A renowned cryptozoologist hunts for Westbrook’s whopper of a snake.
[dropcap letter=”O”]n a recent summer afternoon, Loren Coleman, the world’s leading cryptozoologist and author of more than 40 books on the likes of bigfoot, sea monsters, and chupacabras, walked along the banks of the Presumpscot River in downtown Westbrook, scanning the dense vegetation for a 10-foot-long, beaver-eating snake with a head the size of a soccer ball. Three weeks prior, an anonymous witness reported sighting the giant snake, and others had since come forward, including two police officers who shot a blurry, predawn video of it swimming across the river. Locals have taken to calling the elusive snake “Wessie.”
“Seen any snakes lately?” Coleman asked a couple with a stroller.
The mother shook her head. “There’s no snake!” she yelled over her shoulder, walking away. Coleman shrugged.
“Skepticism can be high with people with kids.”
Coleman’s used to being brushed off, and he himself often doubts the true believers. “I’m somewhere in the middle,” he said. “Skeptical but open-minded.” In Maine, Coleman’s well known for founding Portland’s International Cryptozoology Museum, recently reopened in the trendy multi-use development at Thompson’s Point. He has a background in anthropology and psychology, so he takes particular interest in the pop culture that surrounds phenomena like Wessie — now the possessor of a Twitter handle, subject of a folk song, and name of a beer at a Westbrook brewery. “I expect to see t-shirts soon,” Coleman said.
He peered down from a footbridge upstream of Westbrook’s SAPPI paper mill. “Nice little river,” he said. “Lots of ducks.”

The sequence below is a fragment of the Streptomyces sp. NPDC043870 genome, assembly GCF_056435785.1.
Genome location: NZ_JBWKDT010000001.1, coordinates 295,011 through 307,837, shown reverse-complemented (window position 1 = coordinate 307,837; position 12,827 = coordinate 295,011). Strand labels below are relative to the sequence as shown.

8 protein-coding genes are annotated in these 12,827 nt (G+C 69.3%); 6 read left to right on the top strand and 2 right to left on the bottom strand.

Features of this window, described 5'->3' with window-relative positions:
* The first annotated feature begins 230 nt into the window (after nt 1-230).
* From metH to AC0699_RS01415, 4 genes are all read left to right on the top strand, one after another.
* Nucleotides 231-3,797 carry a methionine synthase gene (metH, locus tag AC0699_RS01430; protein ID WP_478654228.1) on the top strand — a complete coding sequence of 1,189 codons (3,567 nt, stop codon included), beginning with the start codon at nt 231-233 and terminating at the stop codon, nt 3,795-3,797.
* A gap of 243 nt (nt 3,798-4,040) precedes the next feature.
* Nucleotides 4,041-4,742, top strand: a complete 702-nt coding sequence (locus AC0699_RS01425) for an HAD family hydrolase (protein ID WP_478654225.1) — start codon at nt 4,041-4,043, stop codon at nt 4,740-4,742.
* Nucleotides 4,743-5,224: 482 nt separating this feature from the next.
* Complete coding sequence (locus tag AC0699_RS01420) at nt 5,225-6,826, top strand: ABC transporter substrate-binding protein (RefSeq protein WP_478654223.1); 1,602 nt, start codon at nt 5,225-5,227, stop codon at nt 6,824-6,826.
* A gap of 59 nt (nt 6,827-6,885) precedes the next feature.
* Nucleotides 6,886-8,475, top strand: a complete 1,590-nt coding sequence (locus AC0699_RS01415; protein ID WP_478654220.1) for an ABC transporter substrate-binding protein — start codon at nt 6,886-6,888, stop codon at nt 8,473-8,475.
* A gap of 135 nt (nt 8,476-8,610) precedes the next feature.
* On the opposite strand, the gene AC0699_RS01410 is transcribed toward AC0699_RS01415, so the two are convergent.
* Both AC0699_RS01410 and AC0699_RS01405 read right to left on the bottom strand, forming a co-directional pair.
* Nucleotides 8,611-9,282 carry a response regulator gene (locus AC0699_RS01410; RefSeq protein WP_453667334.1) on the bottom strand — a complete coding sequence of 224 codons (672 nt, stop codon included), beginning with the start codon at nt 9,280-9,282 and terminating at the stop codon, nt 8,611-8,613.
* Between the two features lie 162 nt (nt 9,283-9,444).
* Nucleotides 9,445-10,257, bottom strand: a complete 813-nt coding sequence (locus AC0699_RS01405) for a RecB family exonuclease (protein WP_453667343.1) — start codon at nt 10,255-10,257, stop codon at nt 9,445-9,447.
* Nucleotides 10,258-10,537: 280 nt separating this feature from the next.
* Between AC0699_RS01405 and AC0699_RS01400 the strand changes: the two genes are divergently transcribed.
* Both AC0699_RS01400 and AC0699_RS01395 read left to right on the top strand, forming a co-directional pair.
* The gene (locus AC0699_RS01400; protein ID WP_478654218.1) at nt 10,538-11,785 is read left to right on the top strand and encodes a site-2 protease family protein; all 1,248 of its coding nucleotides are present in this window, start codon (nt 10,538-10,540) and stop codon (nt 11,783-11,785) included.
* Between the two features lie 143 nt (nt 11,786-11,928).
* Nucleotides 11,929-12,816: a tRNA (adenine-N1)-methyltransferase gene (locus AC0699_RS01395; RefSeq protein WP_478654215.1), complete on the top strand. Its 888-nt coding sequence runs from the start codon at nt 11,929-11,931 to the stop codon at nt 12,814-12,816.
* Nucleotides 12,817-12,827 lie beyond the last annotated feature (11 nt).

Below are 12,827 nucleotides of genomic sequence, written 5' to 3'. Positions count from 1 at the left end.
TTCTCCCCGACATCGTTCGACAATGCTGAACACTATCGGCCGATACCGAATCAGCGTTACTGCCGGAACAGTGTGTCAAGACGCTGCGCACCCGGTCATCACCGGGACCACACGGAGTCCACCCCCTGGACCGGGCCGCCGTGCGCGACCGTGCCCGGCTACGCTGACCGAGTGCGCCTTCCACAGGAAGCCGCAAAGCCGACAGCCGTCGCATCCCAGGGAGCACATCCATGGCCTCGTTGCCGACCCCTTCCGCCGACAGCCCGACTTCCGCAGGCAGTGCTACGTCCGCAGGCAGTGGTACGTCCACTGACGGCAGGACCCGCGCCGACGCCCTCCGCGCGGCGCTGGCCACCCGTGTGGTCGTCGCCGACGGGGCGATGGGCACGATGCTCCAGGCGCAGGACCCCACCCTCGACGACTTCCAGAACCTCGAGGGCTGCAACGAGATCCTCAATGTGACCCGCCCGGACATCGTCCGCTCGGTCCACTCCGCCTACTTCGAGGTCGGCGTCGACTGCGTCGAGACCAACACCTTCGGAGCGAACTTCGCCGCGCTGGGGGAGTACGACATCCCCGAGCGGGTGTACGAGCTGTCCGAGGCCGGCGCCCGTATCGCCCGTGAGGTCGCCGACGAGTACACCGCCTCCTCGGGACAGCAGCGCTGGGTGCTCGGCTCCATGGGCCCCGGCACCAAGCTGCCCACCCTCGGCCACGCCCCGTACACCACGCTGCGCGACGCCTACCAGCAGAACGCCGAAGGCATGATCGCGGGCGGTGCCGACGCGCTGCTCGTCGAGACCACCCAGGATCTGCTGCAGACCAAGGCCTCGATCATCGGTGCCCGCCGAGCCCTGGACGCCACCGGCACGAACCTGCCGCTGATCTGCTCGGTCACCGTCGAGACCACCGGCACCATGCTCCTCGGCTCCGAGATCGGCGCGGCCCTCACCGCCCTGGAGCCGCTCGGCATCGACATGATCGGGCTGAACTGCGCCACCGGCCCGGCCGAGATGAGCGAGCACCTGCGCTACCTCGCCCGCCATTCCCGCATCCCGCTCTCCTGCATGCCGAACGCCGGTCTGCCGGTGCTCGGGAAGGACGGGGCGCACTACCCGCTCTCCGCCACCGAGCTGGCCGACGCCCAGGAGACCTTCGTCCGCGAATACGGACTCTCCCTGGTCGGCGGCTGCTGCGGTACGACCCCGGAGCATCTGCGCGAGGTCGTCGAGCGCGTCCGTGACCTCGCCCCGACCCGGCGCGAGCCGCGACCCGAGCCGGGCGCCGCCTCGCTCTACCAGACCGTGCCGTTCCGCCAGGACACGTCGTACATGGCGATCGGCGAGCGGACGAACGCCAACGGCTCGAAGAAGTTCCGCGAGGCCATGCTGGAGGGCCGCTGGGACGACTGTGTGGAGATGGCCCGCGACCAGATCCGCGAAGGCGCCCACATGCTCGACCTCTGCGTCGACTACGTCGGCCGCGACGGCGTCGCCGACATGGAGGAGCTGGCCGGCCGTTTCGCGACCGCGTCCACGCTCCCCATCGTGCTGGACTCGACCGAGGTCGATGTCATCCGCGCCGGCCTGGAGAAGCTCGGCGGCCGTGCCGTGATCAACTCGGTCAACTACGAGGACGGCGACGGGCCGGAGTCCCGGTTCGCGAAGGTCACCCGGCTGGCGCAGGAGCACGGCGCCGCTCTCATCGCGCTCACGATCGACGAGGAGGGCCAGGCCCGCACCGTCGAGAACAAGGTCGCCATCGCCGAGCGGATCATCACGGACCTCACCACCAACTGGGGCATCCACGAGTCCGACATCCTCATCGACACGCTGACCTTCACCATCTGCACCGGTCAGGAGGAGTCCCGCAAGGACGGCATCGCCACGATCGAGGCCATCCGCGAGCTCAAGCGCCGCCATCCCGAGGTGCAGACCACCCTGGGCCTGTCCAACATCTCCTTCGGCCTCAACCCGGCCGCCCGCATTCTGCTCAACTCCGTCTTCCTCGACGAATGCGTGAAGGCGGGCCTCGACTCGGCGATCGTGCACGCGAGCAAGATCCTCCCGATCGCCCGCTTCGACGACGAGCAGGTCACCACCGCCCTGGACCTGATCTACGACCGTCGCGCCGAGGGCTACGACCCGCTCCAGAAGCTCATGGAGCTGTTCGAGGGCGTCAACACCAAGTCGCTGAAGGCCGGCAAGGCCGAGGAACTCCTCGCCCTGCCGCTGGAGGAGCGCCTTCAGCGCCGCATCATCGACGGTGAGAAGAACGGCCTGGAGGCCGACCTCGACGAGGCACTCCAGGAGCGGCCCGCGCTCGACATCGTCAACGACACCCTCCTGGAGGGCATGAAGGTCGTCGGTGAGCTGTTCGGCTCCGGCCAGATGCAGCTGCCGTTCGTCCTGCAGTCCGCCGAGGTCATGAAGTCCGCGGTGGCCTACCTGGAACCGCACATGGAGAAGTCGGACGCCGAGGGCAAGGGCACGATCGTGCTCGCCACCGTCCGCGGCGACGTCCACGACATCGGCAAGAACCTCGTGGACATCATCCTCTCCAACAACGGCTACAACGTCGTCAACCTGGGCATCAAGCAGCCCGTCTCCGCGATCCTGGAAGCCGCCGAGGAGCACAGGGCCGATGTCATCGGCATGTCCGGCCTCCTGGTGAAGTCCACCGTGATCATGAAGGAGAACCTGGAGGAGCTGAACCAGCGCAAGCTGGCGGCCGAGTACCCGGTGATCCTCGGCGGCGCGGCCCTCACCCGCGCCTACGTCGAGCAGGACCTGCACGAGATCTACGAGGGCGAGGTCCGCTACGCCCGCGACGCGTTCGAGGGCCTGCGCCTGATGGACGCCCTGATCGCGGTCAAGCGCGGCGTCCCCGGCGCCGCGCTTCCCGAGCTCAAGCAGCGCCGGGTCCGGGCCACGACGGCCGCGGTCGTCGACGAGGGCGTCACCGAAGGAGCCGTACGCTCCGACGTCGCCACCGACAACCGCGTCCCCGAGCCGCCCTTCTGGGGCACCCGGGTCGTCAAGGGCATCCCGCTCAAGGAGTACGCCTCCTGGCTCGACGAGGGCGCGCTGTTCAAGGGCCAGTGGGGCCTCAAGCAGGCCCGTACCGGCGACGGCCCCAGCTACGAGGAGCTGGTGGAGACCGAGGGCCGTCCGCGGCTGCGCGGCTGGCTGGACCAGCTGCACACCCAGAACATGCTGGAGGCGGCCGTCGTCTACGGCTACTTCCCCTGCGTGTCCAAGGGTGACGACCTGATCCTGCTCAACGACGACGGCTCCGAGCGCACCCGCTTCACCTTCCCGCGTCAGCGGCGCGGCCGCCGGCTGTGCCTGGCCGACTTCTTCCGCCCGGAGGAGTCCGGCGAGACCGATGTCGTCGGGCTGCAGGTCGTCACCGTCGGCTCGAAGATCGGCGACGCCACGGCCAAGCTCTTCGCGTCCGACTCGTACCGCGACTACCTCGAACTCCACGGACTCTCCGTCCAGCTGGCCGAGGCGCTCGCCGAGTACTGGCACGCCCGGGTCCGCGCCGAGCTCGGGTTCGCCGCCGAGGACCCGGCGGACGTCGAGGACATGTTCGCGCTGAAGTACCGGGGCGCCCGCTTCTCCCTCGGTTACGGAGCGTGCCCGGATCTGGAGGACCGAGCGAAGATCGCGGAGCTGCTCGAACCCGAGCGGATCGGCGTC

Many have taken solace in the fact that Wessie will likely freeze to death come winter, but Coleman wonders if the mill’s warm outflow might keep the snake alive. As a boy in Decatur, Illinois, he heard reports of rogue alligators swimming near the corn mill downtown; ever since, he’s devoted himself to what he considers the true goal of cryptozoology: discovering new species. He’s wary of news media’s tendency to sensationalize obvious hoaxes. As for Wessie’s seemingly legitimate case: “This one feels uncomfortable for the media,” he said. “They got very involved in it. They did morning reports, evening reports, reports every hour. Now, they’re left holding the bag.” He added, “Unless there’s a dead one found, or — heaven forbid! — a dog gets snatched, we’re probably not going to hear anything else.”
As Coleman made his way back to his car — his custom plates read CRYPTO1 — he noted the sign at a Subway sandwich shop, which used to ask: “HAVE YOU SEEN WESSIE THE SNAKE?” Now, it simply read: “MAKE IT A WRAP.”
He shrugged. “Well, it’s over. Wessie-mania has officially left Westbrook.” — Jaed Coffin
Note: On August 20, a large snakeskin was found near a boat launch in Westbrook, indicating the snake has stayed in the area.